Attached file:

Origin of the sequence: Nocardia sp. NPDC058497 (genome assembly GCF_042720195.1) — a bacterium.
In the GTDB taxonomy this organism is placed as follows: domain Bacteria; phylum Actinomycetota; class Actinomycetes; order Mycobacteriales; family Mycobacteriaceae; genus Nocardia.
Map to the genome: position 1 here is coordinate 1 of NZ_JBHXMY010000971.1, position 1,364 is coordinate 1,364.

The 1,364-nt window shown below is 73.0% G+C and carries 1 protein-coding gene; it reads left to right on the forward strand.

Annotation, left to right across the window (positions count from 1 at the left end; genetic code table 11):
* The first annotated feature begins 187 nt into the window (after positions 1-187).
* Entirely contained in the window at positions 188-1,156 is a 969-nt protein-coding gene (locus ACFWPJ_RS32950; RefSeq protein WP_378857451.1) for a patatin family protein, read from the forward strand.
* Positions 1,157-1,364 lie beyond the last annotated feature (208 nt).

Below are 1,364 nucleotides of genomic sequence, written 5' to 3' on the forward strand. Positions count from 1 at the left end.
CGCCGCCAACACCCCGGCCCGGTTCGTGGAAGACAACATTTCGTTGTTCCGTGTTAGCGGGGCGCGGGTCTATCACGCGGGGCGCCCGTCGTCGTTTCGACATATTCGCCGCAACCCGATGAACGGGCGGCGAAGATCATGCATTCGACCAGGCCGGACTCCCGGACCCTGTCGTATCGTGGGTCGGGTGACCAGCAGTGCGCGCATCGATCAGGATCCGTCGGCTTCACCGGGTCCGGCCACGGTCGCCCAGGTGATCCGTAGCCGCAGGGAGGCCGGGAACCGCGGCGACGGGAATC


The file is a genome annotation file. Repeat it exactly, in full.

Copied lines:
Origin of the sequence: Nocardia sp. NPDC058497 (genome assembly GCF_042720195.1) — a bacterium.
In the GTDB taxonomy this organism is placed as follows: domain Bacteria; phylum Actinomycetota; class Actinomycetes; order Mycobacteriales; family Mycobacteriaceae; genus Nocardia.
Map to the genome: position 1 here is coordinate 1 of NZ_JBHXMY010000971.1, position 1,364 is coordinate 1,364.

The 1,364-nt window shown below is 73.0% G+C and carries 1 protein-coding gene; it reads left to right on the forward strand.

Annotation, left to right across the window (positions count from 1 at the left end; genetic code table 11):
* The first annotated feature begins 187 nt into the window (after positions 1-187).
* Entirely contained in the window at positions 188-1,156 is a 969-nt protein-coding gene (locus ACFWPJ_RS32950; RefSeq protein WP_378857451.1) for a patatin family protein, read from the forward strand.
* Positions 1,157-1,364 lie beyond the last annotated feature (208 nt).

Below are 1,364 nucleotides of genomic sequence, written 5' to 3' on the forward strand. Positions count from 1 at the left end.
CGCCGCCAACACCCCGGCCCGGTTCGTGGAAGACAACATTTCGTTGTTCCGTGTTAGCGGGGCGCGGGTCTATCACGCGGGGCGCCCGTCGTCGTTTCGACATATTCGCCGCAACCCGATGAACGGGCGGCGAAGATCATGCATTCGACCAGGCCGGACTCCCGGACCCTGTCGTATCGTGGGTCGGGTGACCAGCAGTGCGCGCATCGATCAGGATCCGTCGGCTTCACCGGGTCCGGCCACGGTCGCCCAGGTGATCCGTAGCCGCAGGGAGGCCGGGAACCGCGGCGACGGGAATC